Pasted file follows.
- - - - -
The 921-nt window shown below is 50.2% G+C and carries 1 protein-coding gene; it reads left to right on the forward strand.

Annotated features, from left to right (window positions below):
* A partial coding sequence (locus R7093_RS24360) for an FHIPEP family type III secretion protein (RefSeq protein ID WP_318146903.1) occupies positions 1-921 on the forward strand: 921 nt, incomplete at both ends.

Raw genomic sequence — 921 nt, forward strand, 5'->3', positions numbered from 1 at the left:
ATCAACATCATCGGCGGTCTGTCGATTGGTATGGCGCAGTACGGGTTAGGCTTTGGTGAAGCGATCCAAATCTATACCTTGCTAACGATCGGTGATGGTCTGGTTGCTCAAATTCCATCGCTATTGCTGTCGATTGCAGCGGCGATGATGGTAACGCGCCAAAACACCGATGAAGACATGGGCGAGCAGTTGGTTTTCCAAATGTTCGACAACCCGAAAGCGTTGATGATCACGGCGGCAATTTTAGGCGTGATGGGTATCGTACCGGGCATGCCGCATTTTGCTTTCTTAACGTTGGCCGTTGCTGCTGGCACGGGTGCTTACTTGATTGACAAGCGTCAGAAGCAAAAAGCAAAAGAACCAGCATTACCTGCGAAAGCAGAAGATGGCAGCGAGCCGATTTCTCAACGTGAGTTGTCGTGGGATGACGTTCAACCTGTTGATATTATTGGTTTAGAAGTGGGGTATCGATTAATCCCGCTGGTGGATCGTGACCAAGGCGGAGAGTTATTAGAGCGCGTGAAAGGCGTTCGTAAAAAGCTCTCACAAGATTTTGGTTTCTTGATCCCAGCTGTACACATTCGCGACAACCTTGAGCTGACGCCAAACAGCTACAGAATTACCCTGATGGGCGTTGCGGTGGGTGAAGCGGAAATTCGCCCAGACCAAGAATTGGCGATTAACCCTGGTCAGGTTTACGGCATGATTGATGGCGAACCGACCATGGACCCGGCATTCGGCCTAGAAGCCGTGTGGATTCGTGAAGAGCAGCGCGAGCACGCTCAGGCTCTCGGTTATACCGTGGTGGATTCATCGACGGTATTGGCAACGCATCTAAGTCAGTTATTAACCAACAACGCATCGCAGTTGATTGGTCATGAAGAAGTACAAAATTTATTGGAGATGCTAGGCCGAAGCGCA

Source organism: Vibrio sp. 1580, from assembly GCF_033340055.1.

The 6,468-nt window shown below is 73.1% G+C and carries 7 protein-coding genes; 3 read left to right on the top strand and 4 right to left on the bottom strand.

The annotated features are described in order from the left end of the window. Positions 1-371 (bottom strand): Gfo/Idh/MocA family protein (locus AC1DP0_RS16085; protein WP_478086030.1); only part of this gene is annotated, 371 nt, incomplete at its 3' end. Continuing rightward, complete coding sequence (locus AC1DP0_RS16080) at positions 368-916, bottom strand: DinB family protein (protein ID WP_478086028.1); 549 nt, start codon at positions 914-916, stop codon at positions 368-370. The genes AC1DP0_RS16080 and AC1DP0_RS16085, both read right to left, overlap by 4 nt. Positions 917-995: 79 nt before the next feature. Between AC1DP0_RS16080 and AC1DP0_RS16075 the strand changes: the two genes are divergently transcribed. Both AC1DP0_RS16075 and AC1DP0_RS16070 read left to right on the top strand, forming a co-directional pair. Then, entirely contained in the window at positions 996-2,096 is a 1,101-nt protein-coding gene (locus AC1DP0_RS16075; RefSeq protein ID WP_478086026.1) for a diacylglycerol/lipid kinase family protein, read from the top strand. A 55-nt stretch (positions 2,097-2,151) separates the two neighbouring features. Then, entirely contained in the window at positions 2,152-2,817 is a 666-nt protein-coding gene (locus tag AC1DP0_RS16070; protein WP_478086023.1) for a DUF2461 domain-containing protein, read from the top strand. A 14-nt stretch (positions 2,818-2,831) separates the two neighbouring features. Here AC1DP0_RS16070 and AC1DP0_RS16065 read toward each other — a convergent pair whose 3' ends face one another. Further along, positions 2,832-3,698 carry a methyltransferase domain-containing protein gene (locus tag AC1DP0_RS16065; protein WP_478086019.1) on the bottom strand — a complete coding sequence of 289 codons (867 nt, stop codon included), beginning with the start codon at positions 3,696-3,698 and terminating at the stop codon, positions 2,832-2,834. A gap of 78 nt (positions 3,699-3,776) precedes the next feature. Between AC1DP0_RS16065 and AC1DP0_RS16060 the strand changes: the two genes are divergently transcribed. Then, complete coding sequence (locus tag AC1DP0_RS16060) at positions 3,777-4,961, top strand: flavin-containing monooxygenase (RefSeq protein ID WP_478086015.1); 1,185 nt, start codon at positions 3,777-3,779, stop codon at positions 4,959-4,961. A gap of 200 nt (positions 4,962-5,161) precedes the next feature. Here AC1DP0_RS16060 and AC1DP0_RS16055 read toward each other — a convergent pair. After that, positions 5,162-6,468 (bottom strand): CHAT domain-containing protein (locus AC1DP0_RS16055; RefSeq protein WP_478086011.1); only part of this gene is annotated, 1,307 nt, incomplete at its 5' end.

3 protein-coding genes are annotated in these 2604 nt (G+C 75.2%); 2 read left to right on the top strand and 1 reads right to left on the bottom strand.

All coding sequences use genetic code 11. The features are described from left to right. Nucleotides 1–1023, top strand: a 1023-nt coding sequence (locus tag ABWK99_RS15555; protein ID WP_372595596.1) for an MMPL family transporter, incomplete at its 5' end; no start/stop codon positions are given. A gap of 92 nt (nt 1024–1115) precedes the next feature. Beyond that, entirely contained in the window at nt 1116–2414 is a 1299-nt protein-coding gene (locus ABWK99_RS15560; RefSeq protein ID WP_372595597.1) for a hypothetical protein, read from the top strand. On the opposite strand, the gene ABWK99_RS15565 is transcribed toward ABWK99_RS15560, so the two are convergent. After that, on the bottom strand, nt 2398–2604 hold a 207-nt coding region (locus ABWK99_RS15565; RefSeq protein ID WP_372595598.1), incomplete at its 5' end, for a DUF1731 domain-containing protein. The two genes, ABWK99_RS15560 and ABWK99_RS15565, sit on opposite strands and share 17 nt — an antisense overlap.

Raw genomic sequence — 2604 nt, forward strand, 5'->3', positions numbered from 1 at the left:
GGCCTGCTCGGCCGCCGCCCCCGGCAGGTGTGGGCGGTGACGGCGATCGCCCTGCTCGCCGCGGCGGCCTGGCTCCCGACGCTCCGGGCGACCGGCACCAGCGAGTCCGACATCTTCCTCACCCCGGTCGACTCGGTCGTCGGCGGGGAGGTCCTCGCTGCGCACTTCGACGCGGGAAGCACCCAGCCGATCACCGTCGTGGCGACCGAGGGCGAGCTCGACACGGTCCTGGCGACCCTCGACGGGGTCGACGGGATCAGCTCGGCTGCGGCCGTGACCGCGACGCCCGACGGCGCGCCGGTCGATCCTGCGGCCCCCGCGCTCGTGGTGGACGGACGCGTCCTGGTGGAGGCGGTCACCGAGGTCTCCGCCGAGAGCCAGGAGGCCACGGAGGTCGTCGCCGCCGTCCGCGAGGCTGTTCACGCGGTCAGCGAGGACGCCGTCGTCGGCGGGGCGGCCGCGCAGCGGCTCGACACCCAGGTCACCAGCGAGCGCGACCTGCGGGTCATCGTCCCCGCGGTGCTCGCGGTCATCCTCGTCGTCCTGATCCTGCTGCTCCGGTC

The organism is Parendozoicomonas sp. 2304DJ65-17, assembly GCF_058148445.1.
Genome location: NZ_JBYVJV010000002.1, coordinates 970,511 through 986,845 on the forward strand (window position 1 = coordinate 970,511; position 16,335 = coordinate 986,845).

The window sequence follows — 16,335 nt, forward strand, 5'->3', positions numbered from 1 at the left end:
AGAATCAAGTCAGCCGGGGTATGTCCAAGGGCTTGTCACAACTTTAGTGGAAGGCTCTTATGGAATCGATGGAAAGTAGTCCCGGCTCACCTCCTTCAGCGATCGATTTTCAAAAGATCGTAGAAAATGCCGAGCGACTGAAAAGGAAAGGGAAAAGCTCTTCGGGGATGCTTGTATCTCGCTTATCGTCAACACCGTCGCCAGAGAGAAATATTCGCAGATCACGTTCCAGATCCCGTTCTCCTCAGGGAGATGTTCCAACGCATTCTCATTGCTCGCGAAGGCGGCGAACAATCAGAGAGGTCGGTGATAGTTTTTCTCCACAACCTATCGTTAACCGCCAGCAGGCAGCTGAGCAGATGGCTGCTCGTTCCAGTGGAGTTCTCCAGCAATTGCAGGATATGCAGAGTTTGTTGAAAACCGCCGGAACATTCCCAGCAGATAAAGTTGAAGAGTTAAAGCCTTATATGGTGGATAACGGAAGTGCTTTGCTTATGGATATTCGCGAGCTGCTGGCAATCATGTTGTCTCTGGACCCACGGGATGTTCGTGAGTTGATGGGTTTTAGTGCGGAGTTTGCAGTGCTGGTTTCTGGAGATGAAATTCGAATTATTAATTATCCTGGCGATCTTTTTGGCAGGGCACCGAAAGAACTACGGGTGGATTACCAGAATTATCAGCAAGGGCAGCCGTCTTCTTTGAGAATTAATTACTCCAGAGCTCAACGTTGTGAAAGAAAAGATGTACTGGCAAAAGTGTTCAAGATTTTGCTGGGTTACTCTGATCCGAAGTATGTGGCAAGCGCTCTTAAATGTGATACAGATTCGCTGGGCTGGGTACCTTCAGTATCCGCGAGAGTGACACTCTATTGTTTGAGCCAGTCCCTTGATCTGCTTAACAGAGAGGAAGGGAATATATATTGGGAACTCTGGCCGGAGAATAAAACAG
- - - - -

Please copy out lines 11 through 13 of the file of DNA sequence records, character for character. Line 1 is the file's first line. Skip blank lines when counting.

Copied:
Raw genomic sequence — 2604 nt, forward strand, 5'->3', positions numbered from 1 at the left:
GGCCTGCTCGGCCGCCGCCCCCGGCAGGTGTGGGCGGTGACGGCGATCGCCCTGCTCGCCGCGGCGGCCTGGCTCCCGACGCTCCGGGCGACCGGCACCAGCGAGTCCGACATCTTCCTCACCCCGGTCGACTCGGTCGTCGGCGGGGAGGTCCTCGCTGCGCACTTCGACGCGGGAAGCACCCAGCCGATCACCGTCGTGGCGACCGAGGGCGAGCTCGACACGGTCCTGGCGACCCTCGACGGGGTCGACGGGATCAGCTCGGCTGCGGCCGTGACCGCGACGCCCGACGGCGCGCCGGTCGATCCTGCGGCCCCCGCGCTCGTGGTGGACGGACGCGTCCTGGTGGAGGCGGTCACCGAGGTCTCCGCCGAGAGCCAGGAGGCCACGGAGGTCGTCGCCGCCGTCCGCGAGGCTGTTCACGCGGTCAGCGAGGACGCCGTCGTCGGCGGGGCGGCCGCGCAGCGGCTCGACACCCAGGTCACCAGCGAGCGCGACCTGCGGGTCATCGTCCCCGCGGTGCTCGCGGTCATCCTCGTCGTCCTGATCCTGCTGCTCCGGTC

The organism is Parendozoicomonas sp. 2304DJ65-17, assembly GCF_058148445.1.